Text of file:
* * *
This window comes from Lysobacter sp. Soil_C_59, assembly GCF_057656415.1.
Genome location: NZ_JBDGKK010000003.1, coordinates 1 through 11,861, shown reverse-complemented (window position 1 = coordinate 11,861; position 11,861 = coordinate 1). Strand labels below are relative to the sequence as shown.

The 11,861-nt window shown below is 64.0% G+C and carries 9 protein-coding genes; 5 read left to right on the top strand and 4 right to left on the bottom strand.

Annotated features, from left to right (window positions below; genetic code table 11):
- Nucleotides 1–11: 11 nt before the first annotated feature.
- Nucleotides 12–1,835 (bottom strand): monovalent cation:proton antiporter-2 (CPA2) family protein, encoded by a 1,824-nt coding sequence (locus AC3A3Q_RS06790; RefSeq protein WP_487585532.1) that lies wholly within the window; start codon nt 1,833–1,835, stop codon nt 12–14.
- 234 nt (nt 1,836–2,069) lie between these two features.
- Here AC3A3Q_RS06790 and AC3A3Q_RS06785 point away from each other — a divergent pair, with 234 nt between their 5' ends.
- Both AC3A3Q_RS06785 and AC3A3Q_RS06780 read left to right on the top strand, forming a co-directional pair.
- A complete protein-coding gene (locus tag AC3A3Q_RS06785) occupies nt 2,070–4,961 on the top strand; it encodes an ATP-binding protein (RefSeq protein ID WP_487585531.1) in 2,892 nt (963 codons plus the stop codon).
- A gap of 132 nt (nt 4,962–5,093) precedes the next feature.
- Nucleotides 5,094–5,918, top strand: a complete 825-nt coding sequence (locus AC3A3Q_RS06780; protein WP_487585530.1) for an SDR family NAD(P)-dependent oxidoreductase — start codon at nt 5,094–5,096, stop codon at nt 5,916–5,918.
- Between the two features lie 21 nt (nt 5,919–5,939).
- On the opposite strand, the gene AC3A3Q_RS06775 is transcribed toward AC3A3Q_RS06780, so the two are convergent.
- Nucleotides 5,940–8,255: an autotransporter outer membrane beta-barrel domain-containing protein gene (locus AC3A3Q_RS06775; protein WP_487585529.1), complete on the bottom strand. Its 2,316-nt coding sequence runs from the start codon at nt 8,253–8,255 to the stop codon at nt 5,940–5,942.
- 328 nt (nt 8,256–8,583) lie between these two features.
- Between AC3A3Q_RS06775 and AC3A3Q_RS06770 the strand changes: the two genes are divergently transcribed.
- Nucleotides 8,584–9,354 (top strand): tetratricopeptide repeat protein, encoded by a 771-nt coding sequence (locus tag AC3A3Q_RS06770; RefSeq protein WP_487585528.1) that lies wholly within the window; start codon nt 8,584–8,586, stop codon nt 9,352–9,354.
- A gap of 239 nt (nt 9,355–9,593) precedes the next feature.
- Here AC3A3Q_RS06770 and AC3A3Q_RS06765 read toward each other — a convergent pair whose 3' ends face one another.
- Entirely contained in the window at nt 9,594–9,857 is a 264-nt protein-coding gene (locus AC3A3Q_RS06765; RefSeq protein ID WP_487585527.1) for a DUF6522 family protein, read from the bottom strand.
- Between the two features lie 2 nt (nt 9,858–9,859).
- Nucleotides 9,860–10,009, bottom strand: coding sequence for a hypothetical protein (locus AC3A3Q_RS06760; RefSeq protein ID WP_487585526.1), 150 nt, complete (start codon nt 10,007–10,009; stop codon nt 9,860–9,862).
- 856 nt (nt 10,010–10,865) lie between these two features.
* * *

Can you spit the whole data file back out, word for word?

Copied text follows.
This window comes from Lysobacter sp. Soil_C_59, assembly GCF_057656415.1.
Genome location: NZ_JBDGKK010000003.1, coordinates 1 through 11,861, shown reverse-complemented (window position 1 = coordinate 11,861; position 11,861 = coordinate 1). Strand labels below are relative to the sequence as shown.

The 11,861-nt window shown below is 64.0% G+C and carries 9 protein-coding genes; 5 read left to right on the top strand and 4 right to left on the bottom strand.

Annotated features, from left to right (window positions below; genetic code table 11):
- Nucleotides 1–11: 11 nt before the first annotated feature.
- Nucleotides 12–1,835 (bottom strand): monovalent cation:proton antiporter-2 (CPA2) family protein, encoded by a 1,824-nt coding sequence (locus AC3A3Q_RS06790; RefSeq protein WP_487585532.1) that lies wholly within the window; start codon nt 1,833–1,835, stop codon nt 12–14.
- 234 nt (nt 1,836–2,069) lie between these two features.
- Here AC3A3Q_RS06790 and AC3A3Q_RS06785 point away from each other — a divergent pair, with 234 nt between their 5' ends.
- Both AC3A3Q_RS06785 and AC3A3Q_RS06780 read left to right on the top strand, forming a co-directional pair.
- A complete protein-coding gene (locus tag AC3A3Q_RS06785) occupies nt 2,070–4,961 on the top strand; it encodes an ATP-binding protein (RefSeq protein ID WP_487585531.1) in 2,892 nt (963 codons plus the stop codon).
- A gap of 132 nt (nt 4,962–5,093) precedes the next feature.
- Nucleotides 5,094–5,918, top strand: a complete 825-nt coding sequence (locus AC3A3Q_RS06780; protein WP_487585530.1) for an SDR family NAD(P)-dependent oxidoreductase — start codon at nt 5,094–5,096, stop codon at nt 5,916–5,918.
- Between the two features lie 21 nt (nt 5,919–5,939).
- On the opposite strand, the gene AC3A3Q_RS06775 is transcribed toward AC3A3Q_RS06780, so the two are convergent.
- Nucleotides 5,940–8,255: an autotransporter outer membrane beta-barrel domain-containing protein gene (locus AC3A3Q_RS06775; protein WP_487585529.1), complete on the bottom strand. Its 2,316-nt coding sequence runs from the start codon at nt 8,253–8,255 to the stop codon at nt 5,940–5,942.
- 328 nt (nt 8,256–8,583) lie between these two features.
- Between AC3A3Q_RS06775 and AC3A3Q_RS06770 the strand changes: the two genes are divergently transcribed.
- Nucleotides 8,584–9,354 (top strand): tetratricopeptide repeat protein, encoded by a 771-nt coding sequence (locus tag AC3A3Q_RS06770; RefSeq protein WP_487585528.1) that lies wholly within the window; start codon nt 8,584–8,586, stop codon nt 9,352–9,354.
- A gap of 239 nt (nt 9,355–9,593) precedes the next feature.
- Here AC3A3Q_RS06770 and AC3A3Q_RS06765 read toward each other — a convergent pair whose 3' ends face one another.
- Entirely contained in the window at nt 9,594–9,857 is a 264-nt protein-coding gene (locus AC3A3Q_RS06765; RefSeq protein ID WP_487585527.1) for a DUF6522 family protein, read from the bottom strand.
- Between the two features lie 2 nt (nt 9,858–9,859).
- Nucleotides 9,860–10,009, bottom strand: coding sequence for a hypothetical protein (locus AC3A3Q_RS06760; RefSeq protein ID WP_487585526.1), 150 nt, complete (start codon nt 10,007–10,009; stop codon nt 9,860–9,862).
- 856 nt (nt 10,010–10,865) lie between these two features.